Read the full story from the University of Illinois.
Biochar may not be the miracle soil additive that many farmers and researchers hoped it to be, according to a new University of Illinois study. Biochar may boost the agricultural yield of some soils – especially poor quality ones – but there is no consensus on its effectiveness. Researchers tested different soils’ responses to multiple biochar types and were unable to verify their ability to increase plant growth. However, the study did show biochar’s ability to affect soil greenhouse gas emissions.
The new findings are published in the journal Chemosphere.
Read the full story in E&E News.
How many people might die from air pollution? The answer should become clear today when EPA releases its revamped rule affecting carbon dioxide emissions at power plants.
How the agency accounts for deaths associated with fine particulate matter has been an open-ended question since EPA acknowledged last year that its proposal to replace the Clean Power Plan, an Obama-era climate rule, could result in 1,400 additional premature mortalities a year.
EPA air chief Bill Wehrum has said the final version being made public this morning will include changes to the methodology that EPA has used for decades to tally the impact of fine particulate matter, or PM2.5. But it’s unclear how the agency will recalculate health risks from soot that include asthma and heart disease.
Read the full story at Waste360.
The collaboration removes plastic pollution along New York City’s waterways and launches a #RIPplasticbag campaign to support the statewide plastic bag ban.
Read the full story in the Minneapolis StarTribune.
Air pollution contributes to as many as 10% of all deaths in Minnesota every year, while sending an additional 1,300 people to the hospital with heart and lung problems.
And the threat isn’t confined to major cities. Airborne contaminants harm residents in every part of the state, especially the elderly, the poor, children with asthma, the uninsured and people with pre-existing medical conditions, according to a joint analysis released Tuesday by the Minnesota Department of Health and the Minnesota Pollution Control Agency (MPCA).
Read the full story in the Wisconsin State Journal.
New Glarus is one of more than 6,000 Wisconsin businesses and nearly 130,000 households that participated last year in Focus on Energy, the state’s utility-funded energy efficiency program.
According to an evaluation released Tuesday, the $100 million program delivered $3.66 in direct economic benefits for every dollar spent — including some $90 million in avoided annual electricity costs — and prevented more than 28.5 million tons of carbon dioxide from being pumped into the atmosphere.
A recent analysis by the Lawrence Berkeley National Laboratories found Focus on Energy is one of the nation’s most cost-effective efficiency programs.
Read the full story in Midwest Energy News.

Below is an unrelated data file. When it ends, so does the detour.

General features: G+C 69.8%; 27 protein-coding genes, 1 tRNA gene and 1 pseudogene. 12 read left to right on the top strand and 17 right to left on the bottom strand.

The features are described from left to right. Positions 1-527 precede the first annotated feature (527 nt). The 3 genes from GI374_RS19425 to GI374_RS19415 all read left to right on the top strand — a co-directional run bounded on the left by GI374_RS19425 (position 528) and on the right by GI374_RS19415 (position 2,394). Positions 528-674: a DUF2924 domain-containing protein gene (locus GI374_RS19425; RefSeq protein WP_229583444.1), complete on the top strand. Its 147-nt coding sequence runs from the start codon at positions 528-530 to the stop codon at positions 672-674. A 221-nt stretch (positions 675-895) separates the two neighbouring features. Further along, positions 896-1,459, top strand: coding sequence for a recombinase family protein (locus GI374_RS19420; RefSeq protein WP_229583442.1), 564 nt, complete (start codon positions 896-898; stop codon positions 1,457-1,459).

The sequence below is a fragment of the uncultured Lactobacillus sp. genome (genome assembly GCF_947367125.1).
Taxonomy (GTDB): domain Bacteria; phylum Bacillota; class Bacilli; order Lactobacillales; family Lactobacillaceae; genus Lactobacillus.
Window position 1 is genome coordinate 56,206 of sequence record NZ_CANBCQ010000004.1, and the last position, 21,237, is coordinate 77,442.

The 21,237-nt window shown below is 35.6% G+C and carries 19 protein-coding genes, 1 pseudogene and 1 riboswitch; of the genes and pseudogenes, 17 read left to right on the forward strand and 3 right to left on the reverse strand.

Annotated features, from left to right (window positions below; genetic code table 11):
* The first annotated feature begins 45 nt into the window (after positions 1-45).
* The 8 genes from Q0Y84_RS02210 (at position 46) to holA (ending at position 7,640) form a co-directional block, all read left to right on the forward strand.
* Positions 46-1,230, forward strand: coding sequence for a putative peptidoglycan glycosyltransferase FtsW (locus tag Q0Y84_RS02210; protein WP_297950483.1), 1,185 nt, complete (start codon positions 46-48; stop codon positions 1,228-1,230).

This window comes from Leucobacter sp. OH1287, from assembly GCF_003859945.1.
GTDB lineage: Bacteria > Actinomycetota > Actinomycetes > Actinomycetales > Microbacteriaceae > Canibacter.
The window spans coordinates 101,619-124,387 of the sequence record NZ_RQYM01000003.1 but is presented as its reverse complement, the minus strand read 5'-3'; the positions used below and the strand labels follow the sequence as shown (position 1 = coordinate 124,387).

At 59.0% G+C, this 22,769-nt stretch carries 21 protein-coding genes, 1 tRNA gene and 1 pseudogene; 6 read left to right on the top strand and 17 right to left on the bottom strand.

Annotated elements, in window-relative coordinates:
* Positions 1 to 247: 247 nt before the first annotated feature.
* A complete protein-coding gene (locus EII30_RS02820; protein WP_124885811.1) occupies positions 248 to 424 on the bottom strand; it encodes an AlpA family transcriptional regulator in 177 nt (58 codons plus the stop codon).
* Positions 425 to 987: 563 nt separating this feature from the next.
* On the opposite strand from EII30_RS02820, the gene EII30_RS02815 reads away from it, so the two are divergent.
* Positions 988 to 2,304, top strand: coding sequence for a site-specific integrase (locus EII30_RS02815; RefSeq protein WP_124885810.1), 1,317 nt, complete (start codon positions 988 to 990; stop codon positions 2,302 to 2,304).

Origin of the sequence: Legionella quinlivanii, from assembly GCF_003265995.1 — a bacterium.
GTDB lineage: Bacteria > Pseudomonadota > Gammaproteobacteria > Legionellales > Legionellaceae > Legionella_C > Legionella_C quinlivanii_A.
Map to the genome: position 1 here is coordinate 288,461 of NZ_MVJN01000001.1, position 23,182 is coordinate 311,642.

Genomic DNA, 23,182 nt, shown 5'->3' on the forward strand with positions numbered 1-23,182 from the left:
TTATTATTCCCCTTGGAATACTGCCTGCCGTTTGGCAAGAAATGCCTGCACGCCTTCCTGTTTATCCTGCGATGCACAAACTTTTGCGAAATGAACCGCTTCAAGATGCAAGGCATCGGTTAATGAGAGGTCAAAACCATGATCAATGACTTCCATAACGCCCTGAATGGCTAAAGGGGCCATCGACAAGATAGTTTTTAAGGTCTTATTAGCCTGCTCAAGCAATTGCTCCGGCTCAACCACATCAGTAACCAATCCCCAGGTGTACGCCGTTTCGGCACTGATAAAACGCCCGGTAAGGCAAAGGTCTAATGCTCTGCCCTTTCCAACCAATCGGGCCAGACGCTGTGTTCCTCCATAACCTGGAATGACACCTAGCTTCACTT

The village of Kildeer northwest of Chicago promotes itself as a place of spacious lawns, leafy streets, and “picturesque ponds and lakes.” The median home value exceeds half a million dollars. Fences and aluminum siding are not allowed. And, as some residents have recently found out, nor are rooftop solar panels.
The village’s volunteer architectural committee has told several residents seeking needed approvals for rooftop solar that panels are not an approved roofing material.
Read the full story at Food Dive.
Food waste is worth $46.7 billion and is expected to grow 5% during the next decade, providing companies with a lucrative way to make money and cater to consumers who value sustainability.
Read the full story at WasteDive.
Managing byproducts from oil and gas drilling has become a lucrative business for waste and recycling companies. Rich Thompson lays out why that’s expected to continue unabated for the near future.
Read the full story at GreenBiz.
Today, water stewardship is primarily risk-focused and not tied to business strategy (business growth, brand value, etc.) Stewardship also manifests itself in collective action and conservation programs via corporate partnerships with NGOs. These tactics in themselves create value and positive impact, however, they are not enough to compel significant corporate investment of resources. Corporate resources are typically committed to those initiatives that build brand value, drive revenue and reduce operating costs. Stewardship can reduce costs through improved social license to operate and improved business continuity but many plans today leave out potential value creation from innovation, new products and services and brand value (brands with purpose).
Read the full story in GreenBiz.
In the United States, the falling cost of renewable energy means the economic case for investing in renewables is stronger than before. Across the country, from South Carolina to Nevada, states are taking new measures to harness wind and solar power. Since January, more than 10 state legislatures have enacted policies that encourage new renewable energy development.
State action promoting a friendly market for renewables — whether through eliminating unnecessary price barriers or setting statewide clean energy goals — can make all the difference for adding more renewable energy on the grid. While a few states such as California, Hawaii and Massachusetts have internationally recognized ambitious policies, many more are taking significant, new steps at closing the policy gap that limits clean energy development. And this is happening in states beyond the established forerunners. Here are just a few states making gains.